In essence, I don’t know if this is any worse then using kids to get other kids to beg their parents for toys or cereal or electronics. Maybe the content is a bit mature, but then again, maybe not. Things in pop culture have definitely changed since I was a kid, so while I might never have encountered the concept of rape (yeah, I probably did – my mom did not censor my viewing or reading AT ALL because I was not susceptible to nightmares or fears or anything), kids today are a little more exposed.

I’m not much of a churchgoer, but I generally refuse to go to the church in my village because the priest is, at best, ham-handed, and, at worst, inappropriate. The sermon during Catholic Schools Week started with St. Agnes (because she was 11 when she became a martyr), forayed into her torture (which included rape) to make her renounce her religion, and rounded out at abortion…all for the benefit of the elementary school age children who were in attendance. So maybe I’m just old-fashioned in not discussing rape with my child.

3 Amber { 10.23.14 at 1:59 pm }

Personally, I think that cuss words are pretty ugly. However, I myself have a pretty good potty mouth when I’m upset. Having coached teenage girls for 20 years, I’ve been around the high school a lot. The problem I have with kids cussing, even if it’s at home and not around other people, is that I think eventually it turns into every day conversation. Of course there are exceptions. I get that. There are just so many teenagers that don’t know how to communicate anymore, on any level. As for the video, well, it’s a pretty big turn off for me, even if I do agree with the topic. I’d feel the same if it were adults acting it out.

4 Alexicographer { 10.23.14 at 2:19 pm }

It’s not about this video (which I haven’t watched), but Karla Holloway’s recent piece on the topic of how we do (and don’t) involve our children in public protests (etc.) is an interesting read — http://www.nj.com/opinion/index.ssf/2014/08/after_ferguson_shooting_black_parents_must_shield_their_children_opinion.html

5 Jessica { 10.23.14 at 7:41 pm }

I curse from time to time but, gratuitous cursing annoys me and I definitely don’t want my 4 year old to think cursing is okay.

As for the video, you’re right. Not cute at all. There are better ways to get their point across.

6 Lori Lavender Luz { 10.23.14 at 10:01 pm }

I think there’s more than enough unmanufactured shock in the world that we shouldn’t try to artificially add more.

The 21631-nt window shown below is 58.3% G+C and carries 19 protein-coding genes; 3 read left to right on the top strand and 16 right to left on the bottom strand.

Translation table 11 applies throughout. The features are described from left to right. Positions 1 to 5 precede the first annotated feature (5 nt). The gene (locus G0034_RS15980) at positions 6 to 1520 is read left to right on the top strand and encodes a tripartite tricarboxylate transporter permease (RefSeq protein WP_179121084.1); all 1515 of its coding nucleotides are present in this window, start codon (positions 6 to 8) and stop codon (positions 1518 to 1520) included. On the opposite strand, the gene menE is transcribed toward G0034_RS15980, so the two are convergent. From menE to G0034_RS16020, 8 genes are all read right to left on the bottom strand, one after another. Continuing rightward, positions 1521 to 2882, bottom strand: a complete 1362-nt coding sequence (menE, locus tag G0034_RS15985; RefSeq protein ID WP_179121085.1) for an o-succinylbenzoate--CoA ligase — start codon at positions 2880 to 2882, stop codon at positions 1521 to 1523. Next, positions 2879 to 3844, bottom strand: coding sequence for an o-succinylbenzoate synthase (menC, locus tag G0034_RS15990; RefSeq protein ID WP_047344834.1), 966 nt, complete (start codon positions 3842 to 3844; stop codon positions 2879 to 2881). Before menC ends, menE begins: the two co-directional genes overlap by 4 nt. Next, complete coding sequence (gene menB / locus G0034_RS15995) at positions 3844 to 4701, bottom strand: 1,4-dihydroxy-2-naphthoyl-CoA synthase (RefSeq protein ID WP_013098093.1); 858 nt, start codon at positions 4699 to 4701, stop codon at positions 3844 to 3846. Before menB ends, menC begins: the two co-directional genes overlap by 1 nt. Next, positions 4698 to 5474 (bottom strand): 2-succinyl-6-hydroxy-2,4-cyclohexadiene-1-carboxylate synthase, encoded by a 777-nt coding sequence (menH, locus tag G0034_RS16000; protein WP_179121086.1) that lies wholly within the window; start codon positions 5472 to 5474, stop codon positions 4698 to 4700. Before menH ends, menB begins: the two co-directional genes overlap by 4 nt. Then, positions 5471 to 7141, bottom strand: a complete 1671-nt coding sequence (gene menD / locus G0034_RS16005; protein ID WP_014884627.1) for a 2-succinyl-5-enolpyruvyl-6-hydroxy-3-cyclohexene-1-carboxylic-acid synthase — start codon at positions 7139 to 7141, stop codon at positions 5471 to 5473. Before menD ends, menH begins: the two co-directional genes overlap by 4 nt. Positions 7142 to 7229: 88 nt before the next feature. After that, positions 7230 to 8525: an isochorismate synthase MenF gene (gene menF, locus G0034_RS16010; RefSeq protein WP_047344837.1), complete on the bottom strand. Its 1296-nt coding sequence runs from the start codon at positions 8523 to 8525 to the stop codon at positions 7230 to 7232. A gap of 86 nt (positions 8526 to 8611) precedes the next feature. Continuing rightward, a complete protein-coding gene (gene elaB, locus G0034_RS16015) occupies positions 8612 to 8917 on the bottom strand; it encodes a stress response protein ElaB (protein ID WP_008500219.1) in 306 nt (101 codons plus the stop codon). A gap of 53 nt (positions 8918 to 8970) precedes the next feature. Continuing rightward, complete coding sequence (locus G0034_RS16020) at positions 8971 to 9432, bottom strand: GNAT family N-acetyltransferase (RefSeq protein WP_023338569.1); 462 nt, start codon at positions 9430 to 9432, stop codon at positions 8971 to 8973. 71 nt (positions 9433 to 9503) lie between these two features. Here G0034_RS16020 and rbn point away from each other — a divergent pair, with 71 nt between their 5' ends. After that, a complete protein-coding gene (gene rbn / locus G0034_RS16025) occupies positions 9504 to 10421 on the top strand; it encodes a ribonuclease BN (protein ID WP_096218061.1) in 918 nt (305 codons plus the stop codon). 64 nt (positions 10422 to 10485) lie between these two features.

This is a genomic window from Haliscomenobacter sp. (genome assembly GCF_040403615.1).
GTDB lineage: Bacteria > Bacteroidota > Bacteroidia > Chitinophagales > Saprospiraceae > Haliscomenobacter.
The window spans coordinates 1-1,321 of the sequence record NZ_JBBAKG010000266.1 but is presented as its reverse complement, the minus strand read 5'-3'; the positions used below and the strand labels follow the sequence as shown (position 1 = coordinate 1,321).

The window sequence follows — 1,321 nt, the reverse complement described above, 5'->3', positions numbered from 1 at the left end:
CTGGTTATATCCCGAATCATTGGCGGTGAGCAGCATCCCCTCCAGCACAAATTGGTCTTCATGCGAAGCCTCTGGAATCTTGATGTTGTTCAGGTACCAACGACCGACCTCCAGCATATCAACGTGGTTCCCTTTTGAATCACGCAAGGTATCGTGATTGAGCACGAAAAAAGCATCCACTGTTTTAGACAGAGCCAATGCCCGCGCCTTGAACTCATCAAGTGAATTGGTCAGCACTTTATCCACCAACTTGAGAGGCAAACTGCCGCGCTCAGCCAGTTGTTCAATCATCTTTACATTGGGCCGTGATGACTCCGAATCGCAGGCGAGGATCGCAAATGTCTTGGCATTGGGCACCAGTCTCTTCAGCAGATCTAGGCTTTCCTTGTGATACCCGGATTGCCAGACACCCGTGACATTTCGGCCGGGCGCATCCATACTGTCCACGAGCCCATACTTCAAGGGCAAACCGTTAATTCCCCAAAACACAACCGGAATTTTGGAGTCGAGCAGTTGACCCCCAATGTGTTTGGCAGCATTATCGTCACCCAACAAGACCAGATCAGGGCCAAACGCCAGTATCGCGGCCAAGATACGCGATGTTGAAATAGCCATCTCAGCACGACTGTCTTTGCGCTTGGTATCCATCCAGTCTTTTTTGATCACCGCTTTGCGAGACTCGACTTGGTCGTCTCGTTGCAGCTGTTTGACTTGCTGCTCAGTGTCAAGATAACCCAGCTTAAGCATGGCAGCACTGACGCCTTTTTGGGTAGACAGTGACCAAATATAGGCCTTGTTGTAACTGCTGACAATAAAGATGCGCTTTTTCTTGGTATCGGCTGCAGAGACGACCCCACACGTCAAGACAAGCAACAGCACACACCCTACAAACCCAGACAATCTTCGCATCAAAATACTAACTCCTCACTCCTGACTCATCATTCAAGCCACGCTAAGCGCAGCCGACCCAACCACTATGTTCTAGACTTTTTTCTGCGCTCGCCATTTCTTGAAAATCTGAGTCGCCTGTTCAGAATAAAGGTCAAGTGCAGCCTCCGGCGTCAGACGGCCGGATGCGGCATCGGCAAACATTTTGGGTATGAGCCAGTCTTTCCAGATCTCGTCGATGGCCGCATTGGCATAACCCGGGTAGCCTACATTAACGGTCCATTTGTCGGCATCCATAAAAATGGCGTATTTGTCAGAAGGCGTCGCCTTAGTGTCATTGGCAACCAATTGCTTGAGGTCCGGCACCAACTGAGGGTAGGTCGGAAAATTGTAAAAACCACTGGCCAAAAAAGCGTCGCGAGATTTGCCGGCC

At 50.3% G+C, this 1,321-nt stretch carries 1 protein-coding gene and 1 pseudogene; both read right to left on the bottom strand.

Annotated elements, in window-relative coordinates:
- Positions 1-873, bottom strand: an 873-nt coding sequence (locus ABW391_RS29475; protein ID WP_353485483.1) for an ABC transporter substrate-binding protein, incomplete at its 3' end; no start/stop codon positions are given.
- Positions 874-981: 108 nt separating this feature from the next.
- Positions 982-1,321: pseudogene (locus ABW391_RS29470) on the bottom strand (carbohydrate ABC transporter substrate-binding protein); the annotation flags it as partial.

Undrama Queen

7 m. { 10.24.14 at 7:59 am }

Agreed with Lori. And you, Mel. Something about this vid rubbed me the wrong way and I couldn’t articulate it beyond me finding child actors kind of annoying. Do I agree with the message, yes. But something about a 5 yr old talking about pay inequality didn’t ring true. Less manufactured drama. more action supporting real change – that’s my hope.

Side note: I curse like a sailor, but I’ve been trying really, REALLY hard not to around my little guy who has reached the phase of repeating everything. I think that made me a little hypersensitive to these little voices dropping the F bomb. I’d be lying if I said I didn’t wince each time.

8 tigger62077 { 10.24.14 at 9:02 am }

It actually wasn’t the verbal language I had the hardest time with; it was the non-verbal. I could pretend that the verbal was their own thing, and I know that kids can use body language like that, but they were CLEARLY acting. They had been taught how to do it and it bothered me enough that I couldn’t watch the whole thing. Combining the two was just too much. There are plenty of other ways to get their point across without this.

9 SecondVoice { 10.24.14 at 11:25 pm }

I’m conflicted about how I feel about the video, but ultimately I agree with you that the children depicted are obviously spokespeople for the adults who actually have those views, and that that is problematic. I wonder how the kids will feel about this video when they grow up.

(c) 2006 Melissa S. Ford
The contents of this website are protected by applicable copyright laws. All rights are reserved by the author